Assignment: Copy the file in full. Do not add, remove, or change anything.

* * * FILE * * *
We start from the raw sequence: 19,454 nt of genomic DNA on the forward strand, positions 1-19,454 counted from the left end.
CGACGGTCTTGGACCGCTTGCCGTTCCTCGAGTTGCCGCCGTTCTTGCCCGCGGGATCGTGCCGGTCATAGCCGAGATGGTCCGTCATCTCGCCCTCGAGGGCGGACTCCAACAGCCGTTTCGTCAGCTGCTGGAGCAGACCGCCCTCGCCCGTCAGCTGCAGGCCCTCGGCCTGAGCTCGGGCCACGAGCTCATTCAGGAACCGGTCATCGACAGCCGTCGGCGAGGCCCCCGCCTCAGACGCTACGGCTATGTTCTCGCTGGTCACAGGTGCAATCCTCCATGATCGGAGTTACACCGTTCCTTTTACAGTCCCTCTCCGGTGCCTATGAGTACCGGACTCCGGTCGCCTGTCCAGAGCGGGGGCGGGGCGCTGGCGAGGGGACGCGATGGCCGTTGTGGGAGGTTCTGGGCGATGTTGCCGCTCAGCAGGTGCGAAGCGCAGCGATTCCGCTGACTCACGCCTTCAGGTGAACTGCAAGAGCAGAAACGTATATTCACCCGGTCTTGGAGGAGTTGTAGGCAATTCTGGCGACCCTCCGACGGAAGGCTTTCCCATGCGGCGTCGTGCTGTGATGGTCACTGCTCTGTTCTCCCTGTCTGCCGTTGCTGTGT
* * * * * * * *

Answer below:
We start from the raw sequence: 19,454 nt of genomic DNA on the forward strand, positions 1-19,454 counted from the left end.
CGACGGTCTTGGACCGCTTGCCGTTCCTCGAGTTGCCGCCGTTCTTGCCCGCGGGATCGTGCCGGTCATAGCCGAGATGGTCCGTCATCTCGCCCTCGAGGGCGGACTCCAACAGCCGTTTCGTCAGCTGCTGGAGCAGACCGCCCTCGCCCGTCAGCTGCAGGCCCTCGGCCTGAGCTCGGGCCACGAGCTCATTCAGGAACCGGTCATCGACAGCCGTCGGCGAGGCCCCCGCCTCAGACGCTACGGCTATGTTCTCGCTGGTCACAGGTGCAATCCTCCATGATCGGAGTTACACCGTTCCTTTTACAGTCCCTCTCCGGTGCCTATGAGTACCGGACTCCGGTCGCCTGTCCAGAGCGGGGGCGGGGCGCTGGCGAGGGGACGCGATGGCCGTTGTGGGAGGTTCTGGGCGATGTTGCCGCTCAGCAGGTGCGAAGCGCAGCGATTCCGCTGACTCACGCCTTCAGGTGAACTGCAAGAGCAGAAACGTATATTCACCCGGTCTTGGAGGAGTTGTAGGCAATTCTGGCGACCCTCCGACGGAAGGCTTTCCCATGCGGCGTCGTGCTGTGATGGTCACTGCTCTGTTCTCCCTGTCTGCCGTTGCTGTGT